Men's volleyball, women's wrestling coming to Hastings College
Hastings College will offer men’s volleyball and women’s wrestling as varsity intercollegiate sports beginning in the 2020-21 academic year.
The addition of the two programs will bring Hastings College Broncos Athletics to 26 competitive teams. Like other College’s other athletic teams, the new programs will be affiliated with the National Association of Intercollegiate Athletics (NAIA) and the Great Plains Athletic Conference (GPAC).
Hastings College is conducting national searches to find head coaches for both programs.
“We’re excited to launch these new athletic teams and provide opportunities for more student athletes to experience Hastings College,” said Hastings College President Dr. Travis Feezell. “The teams are reflective of the institution, our athletic conference and where we want to go as a college.”
Director of Athletics B.J. Pumroy said Hastings College recognizes intercollegiate athletics as an important component to the College’s learning community.
“Volleyball fans in Nebraska bring a great passion for the sport, enjoy a high level of play and are some of the most engaged fans in the country,” Pumroy said. “By adding men’s volleyball we look to bring new students to our campus and engage our community members in a sport in which they have shown great interest.”
In 2020 there will be 50 NAIA schools competing in men’s volleyball, up from 42 in 2019. The NAIA began offering a Men’s Volleyball Championship in the 2019 season. With the addition of the Hastings College, the GPAC will have five schools sponsoring men’s volleyball and the league will look to attract an affiliate member to get to automatic qualification for the national tournament status number of six teams.
Statistics from the National Federation of State High School Associations (NFSA) shows in 2019 there were 2,926 High Schools sponsoring Boys Volleyball and 63,563 boys playing high school volleyball.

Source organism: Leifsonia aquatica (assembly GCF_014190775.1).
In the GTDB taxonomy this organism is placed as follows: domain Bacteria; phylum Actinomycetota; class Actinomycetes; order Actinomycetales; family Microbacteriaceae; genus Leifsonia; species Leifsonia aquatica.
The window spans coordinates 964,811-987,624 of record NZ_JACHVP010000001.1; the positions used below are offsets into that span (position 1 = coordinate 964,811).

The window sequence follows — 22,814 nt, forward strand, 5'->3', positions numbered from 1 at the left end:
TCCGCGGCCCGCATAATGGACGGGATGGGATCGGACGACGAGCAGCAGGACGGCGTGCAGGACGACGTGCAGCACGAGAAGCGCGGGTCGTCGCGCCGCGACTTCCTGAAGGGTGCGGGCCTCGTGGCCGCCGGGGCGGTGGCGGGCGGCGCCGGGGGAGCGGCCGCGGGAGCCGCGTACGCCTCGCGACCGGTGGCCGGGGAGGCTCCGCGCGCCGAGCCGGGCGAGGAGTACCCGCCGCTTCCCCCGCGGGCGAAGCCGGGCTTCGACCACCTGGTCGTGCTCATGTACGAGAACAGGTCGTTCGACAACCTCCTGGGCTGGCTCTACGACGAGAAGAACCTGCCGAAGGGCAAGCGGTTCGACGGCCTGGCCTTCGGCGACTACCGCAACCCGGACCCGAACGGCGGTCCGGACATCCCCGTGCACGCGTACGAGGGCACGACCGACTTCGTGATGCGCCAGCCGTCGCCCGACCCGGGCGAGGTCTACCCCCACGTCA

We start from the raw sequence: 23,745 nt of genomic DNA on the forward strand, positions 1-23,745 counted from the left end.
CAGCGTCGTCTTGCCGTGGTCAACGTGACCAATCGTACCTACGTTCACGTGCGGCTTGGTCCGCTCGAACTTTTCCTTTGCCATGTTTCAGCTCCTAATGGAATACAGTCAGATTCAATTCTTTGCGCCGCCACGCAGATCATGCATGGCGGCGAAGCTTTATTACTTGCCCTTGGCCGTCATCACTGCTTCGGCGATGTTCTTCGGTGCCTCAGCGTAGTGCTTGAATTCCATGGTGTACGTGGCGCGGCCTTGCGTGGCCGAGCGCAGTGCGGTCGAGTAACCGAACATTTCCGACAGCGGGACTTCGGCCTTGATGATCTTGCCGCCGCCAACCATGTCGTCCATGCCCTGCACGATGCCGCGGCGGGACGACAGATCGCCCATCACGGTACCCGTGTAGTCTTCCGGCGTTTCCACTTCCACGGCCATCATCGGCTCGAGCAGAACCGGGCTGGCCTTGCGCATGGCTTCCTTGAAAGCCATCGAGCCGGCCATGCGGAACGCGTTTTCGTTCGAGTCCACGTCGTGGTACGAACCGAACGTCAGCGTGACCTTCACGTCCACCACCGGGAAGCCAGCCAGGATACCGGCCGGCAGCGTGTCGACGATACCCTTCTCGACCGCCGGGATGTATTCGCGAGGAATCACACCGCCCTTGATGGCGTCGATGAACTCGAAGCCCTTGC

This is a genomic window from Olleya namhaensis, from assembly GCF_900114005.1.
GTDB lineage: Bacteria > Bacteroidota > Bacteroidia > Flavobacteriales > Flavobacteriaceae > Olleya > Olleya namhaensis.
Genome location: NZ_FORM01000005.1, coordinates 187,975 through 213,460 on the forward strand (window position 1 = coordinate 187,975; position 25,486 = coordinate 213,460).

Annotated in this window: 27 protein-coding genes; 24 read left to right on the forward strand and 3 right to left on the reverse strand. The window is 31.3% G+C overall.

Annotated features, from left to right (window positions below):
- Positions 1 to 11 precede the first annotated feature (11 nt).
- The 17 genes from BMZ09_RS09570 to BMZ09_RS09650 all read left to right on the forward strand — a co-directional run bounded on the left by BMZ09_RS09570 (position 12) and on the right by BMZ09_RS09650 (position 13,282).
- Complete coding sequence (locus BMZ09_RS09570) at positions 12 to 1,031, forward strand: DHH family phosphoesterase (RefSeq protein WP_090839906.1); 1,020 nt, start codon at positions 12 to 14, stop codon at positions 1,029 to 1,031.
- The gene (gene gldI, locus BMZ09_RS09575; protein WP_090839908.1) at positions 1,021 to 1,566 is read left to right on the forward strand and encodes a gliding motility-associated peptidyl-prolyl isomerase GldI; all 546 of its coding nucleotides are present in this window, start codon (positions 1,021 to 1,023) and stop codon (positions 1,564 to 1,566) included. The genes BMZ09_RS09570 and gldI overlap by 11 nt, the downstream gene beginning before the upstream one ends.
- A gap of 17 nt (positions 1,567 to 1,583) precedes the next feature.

“Women’s wrestling is a fast growing sport in intercollegiate and interscholastic levels across the country,” said Pumroy. “We believe it’s the right time to join the trend of schools adding the sport to meet an increasingly growing marketplace. We know Nebraska high schools traditionally have strong wrestling programs. We also believe with the national and state increase in participation in girls wrestling, the Nebraska School Activity Association may soon sanction the sport.”
At the NAIA level, 20 schools competed in the inaugural NAIA National Invitational Women’s Wrestling Championship held in Jamestown, North Dakota, in 2019, including two from the GPAC and three from the Nebraska. There are 63 colleges and universities nationwide who sponsor women’s wrestling. The NCAA’s Committee on Women’s Athletics also recently recommended women’s wrestling to be recognized as an emerging sport, which is the first step to NCAA official championship sponsorship.
Eighteen states have women’s wrestling championships at the high school level. In Nebraska, 168 girls competed for their high school teams in the 2018-19 school year, which is the 20th largest state participation number. Nationally there were 2,980 high school sponsoring teams and 21,124 girls wrestling at the high school level in 2018-19.
Women’s wrestling competes in the traditional winter season, while men’s volleyball competes during the winter and early spring.